Marie Curie

On this date in 1867, two-time Nobel Prize winner Marie S. Curie, née Sklodowska, was born in Warsaw, Poland. She abandoned her family's Roman Catholicism to become an agnostic as a teenager. Marie moved to Paris to study at the Sorbonne in 1891, got her degree in math and married Pierre Curie in a civil ceremony. The couple had two daughters. Marie broke many barriers for her sex, becoming the first European woman to earn a science doctorate, as well as the first to be awarded a Nobel Prize, when she and Pierre were jointly awarded the 1903 Nobel Prize in physics for discovering polonium (named for her home country) and radium. Marie coined the very word "radioactive," and pursued its therapeutic properties. In 1906, Pierre was tragically run over and killed. Marie took over his professorship of general physics, winning another first for women. When she won the 1911 Nobel Prize for chemistry, she was the first person male or female to have received two Nobels. Yet that same year she was barred as a woman from the Academy of Sciences. She became director of the Curie Laboratory in the Radium Institute of the University of Paris in 1914. She spent much of the remainder of her life pursuing her humanitarian goal of "easing human suffering." Their oldest daughter, Irene, with her husband Frederic Joliot-Curie, was awarded the Nobel Prize for Physics in 1935 for work in artificial radioactivity. Marie died at 67 of leukemia. She became the first woman to be interred at the Pantheon on her own merits. Eve, in her memoir of her mother, Mme. Curie (1937), described all family members as rationalists. D. 1934.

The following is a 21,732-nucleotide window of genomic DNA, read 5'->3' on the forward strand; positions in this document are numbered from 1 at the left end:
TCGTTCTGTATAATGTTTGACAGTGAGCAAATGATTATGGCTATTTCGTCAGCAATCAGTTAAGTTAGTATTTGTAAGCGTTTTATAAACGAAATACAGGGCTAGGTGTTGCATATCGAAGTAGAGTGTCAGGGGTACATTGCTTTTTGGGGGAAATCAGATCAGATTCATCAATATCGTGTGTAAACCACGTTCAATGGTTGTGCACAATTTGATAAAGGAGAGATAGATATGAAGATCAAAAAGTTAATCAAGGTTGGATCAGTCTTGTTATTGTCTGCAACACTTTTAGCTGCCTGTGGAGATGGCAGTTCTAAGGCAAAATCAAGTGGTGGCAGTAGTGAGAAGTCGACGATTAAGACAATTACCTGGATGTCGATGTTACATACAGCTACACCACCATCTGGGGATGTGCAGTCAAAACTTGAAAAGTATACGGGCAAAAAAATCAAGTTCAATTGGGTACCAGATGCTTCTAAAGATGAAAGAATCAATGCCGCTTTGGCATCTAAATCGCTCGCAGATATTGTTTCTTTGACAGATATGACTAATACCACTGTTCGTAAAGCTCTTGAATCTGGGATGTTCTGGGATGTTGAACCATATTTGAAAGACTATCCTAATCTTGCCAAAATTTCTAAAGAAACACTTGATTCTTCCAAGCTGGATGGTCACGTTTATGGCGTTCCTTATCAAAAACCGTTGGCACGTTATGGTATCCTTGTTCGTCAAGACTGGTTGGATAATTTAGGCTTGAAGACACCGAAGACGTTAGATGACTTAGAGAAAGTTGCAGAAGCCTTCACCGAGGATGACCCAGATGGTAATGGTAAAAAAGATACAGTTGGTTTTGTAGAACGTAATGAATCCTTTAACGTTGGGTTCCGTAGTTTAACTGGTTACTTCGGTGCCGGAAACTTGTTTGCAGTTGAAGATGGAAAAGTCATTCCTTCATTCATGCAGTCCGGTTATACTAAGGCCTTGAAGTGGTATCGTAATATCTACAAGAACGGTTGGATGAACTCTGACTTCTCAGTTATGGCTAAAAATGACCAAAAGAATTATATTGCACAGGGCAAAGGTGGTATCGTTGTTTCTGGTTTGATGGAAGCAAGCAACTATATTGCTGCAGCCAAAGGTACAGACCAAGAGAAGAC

“Pierre belonged to no religion and I did not practice any.”

—Marie Curie, What Do I Read Next (1924), a memoir of Pierre Curie.

Compiled by Annie Laurie Gaylor

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